What goes around comes around: life after the farm

The colors glow — both inside and out — at the Round Barn Trading Company. Photo by Linda Koutsky
The colors glow — both inside and out — at the Round Barn Trading Company. Photo by Linda Koutsky

This summer I did a test on my vacation habits.

Usually I plan far in advance and research where I’m going. But recently I read a book about how the Internet has changed our travel experiences, and the author surmised that too much information actually cuts down on our joy of travelling.

So I tried it both ways. On the trip where I didn’t do any research I felt lost and thought I was always missing something. Doing research in advance made my other trip feel longer and made me full of anticipation. Give it a try. See what you think.

Most cities’ websites list members of their local Chamber of Commerce and attractions for new visitors. I look at these whenever I go somewhere new. The other day I was stranded in a northern suburb waiting for work to be done on my car. I figured there must be something interesting to do in the area so I checked the city website.

Most recommendations were in Minneapolis or St. Paul. Hardly anything was right there, and one enticing attraction was located several towns to the west — in Andover.

Somehow I’ve never been to Andover. So as soon as my car was done, I used Google Maps to navigate north metro’s jumble of highways. Twenty-five minutes later, I was at my destination.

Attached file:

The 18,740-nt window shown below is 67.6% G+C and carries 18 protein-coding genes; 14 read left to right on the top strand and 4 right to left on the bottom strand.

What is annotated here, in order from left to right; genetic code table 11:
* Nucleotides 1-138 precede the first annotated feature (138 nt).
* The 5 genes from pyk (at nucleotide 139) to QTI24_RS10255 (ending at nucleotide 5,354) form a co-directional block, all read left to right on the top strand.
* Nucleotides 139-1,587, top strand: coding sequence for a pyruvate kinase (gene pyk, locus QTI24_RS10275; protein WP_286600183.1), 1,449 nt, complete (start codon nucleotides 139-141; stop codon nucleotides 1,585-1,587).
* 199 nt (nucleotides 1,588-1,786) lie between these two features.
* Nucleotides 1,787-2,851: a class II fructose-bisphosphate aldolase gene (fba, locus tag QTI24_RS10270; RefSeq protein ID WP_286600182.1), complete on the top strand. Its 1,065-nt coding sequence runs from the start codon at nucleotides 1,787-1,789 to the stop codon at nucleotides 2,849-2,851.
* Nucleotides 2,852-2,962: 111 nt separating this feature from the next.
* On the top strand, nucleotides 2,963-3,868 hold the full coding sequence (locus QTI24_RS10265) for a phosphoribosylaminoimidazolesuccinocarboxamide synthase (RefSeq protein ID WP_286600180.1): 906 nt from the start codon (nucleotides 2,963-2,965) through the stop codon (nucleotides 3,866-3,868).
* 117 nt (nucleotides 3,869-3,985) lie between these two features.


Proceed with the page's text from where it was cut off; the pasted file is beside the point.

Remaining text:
Minnesota’s barns are alluring to many city dwellers. Other than at a few county fairs, I rarely get inside one. The Round Barn Trading Company resides in one of the few remaining round barns in Minnesota.

Because of their shape and lack of interior posts, round barns were more efficient and easier for farmers to work in, but they weren’t as popular as rectangular barns. This one was built in 1880 — the beginning of round barn era.

George and Maja Adolfson’s family lived on the farm since 1950. At some point, a long rectangular barn was built as an extension for more cows and Maja sold antiques in the circular space.

In the late 1990s, she told her family she never wanted to leave the farm, so the family held a competition to design a senior housing development. “The Farmstead” was built right on the property, keeping the round barn as its centerpiece.

Julie David was a consignment artist selling repurposed constructions in the round barn before she became the business’s current owner last November. The fully insulated, 3,600-square- foot barn is stocked with new and vintage treasures. Seventy percent of the merchandise is made locally.

Artful displays showcase goat milk soap, hand- harvested Minnesota wild rice, embroidered towels, appliquéd infant clothes, knitted scarves, repurposed mittens, painted furniture, chalk paint, Amish country store candies, soup mixes, clever kitchenware, ceramic serving pieces, raspberry jam from Waubun that was a hit at my house and shabby chic wood signs made by local Junior Achievement students. Round Barn also sells its own line of food products and flavored coffees — help yourself to a cup while you browse!

The well-curated collection of products, airy space, meandering aisles, vintage floor and ever-present history make this destination one of my new favorites.

Check out their Facebook page for more details and their monthly “Girls Night Out in the Barn.”


Know of any hidden treasures? Contact Linda Koutsky on Facebook.


ROUND BARN TRADING COMPANY

13736 Marigold St. NW, Andover Open 10 a.m. – 5 p.m. Monday – Saturday; noon – 4 p.m. Sunday

LUNCH TIP

Stick with the dairy theme and order a gourmet mac & cheese about a mile down the road, at Willy McCoy’s (13655 Martin St. NW, Andover)

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